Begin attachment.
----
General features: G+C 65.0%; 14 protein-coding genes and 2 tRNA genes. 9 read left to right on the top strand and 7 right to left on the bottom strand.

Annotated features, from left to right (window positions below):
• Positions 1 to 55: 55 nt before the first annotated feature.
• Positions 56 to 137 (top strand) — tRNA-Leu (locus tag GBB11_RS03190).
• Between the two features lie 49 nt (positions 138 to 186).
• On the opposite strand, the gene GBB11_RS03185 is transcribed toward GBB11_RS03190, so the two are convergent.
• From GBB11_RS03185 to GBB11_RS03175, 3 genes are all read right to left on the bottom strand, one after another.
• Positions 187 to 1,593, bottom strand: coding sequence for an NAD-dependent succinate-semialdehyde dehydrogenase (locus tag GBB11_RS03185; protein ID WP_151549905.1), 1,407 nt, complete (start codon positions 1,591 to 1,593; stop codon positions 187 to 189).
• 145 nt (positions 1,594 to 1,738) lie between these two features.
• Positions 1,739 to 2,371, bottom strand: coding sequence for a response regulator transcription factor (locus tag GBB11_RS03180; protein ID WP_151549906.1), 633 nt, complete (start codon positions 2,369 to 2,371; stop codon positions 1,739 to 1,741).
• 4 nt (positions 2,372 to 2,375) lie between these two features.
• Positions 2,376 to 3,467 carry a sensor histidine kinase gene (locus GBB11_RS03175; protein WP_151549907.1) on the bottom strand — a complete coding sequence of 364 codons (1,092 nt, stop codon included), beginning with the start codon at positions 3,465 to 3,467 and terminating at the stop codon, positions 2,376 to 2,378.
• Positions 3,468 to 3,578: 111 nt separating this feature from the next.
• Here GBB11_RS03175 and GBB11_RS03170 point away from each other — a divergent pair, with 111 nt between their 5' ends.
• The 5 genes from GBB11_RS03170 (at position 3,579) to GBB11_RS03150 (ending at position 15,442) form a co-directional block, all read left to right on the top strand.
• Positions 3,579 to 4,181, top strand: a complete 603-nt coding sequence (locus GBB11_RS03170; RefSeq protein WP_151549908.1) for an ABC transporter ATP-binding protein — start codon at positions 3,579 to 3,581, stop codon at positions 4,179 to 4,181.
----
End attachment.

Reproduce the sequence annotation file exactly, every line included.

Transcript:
General features: G+C 65.0%; 14 protein-coding genes and 2 tRNA genes. 9 read left to right on the top strand and 7 right to left on the bottom strand.

Annotated features, from left to right (window positions below):
• Positions 1 to 55: 55 nt before the first annotated feature.
• Positions 56 to 137 (top strand) — tRNA-Leu (locus tag GBB11_RS03190).
• Between the two features lie 49 nt (positions 138 to 186).
• On the opposite strand, the gene GBB11_RS03185 is transcribed toward GBB11_RS03190, so the two are convergent.
• From GBB11_RS03185 to GBB11_RS03175, 3 genes are all read right to left on the bottom strand, one after another.
• Positions 187 to 1,593, bottom strand: coding sequence for an NAD-dependent succinate-semialdehyde dehydrogenase (locus tag GBB11_RS03185; protein ID WP_151549905.1), 1,407 nt, complete (start codon positions 1,591 to 1,593; stop codon positions 187 to 189).
• 145 nt (positions 1,594 to 1,738) lie between these two features.
• Positions 1,739 to 2,371, bottom strand: coding sequence for a response regulator transcription factor (locus tag GBB11_RS03180; protein ID WP_151549906.1), 633 nt, complete (start codon positions 2,369 to 2,371; stop codon positions 1,739 to 1,741).
• 4 nt (positions 2,372 to 2,375) lie between these two features.
• Positions 2,376 to 3,467 carry a sensor histidine kinase gene (locus GBB11_RS03175; protein WP_151549907.1) on the bottom strand — a complete coding sequence of 364 codons (1,092 nt, stop codon included), beginning with the start codon at positions 3,465 to 3,467 and terminating at the stop codon, positions 2,376 to 2,378.
• Positions 3,468 to 3,578: 111 nt separating this feature from the next.
• Here GBB11_RS03175 and GBB11_RS03170 point away from each other — a divergent pair, with 111 nt between their 5' ends.
• The 5 genes from GBB11_RS03170 (at position 3,579) to GBB11_RS03150 (ending at position 15,442) form a co-directional block, all read left to right on the top strand.
• Positions 3,579 to 4,181, top strand: a complete 603-nt coding sequence (locus GBB11_RS03170; RefSeq protein WP_151549908.1) for an ABC transporter ATP-binding protein — start codon at positions 3,579 to 3,581, stop codon at positions 4,179 to 4,181.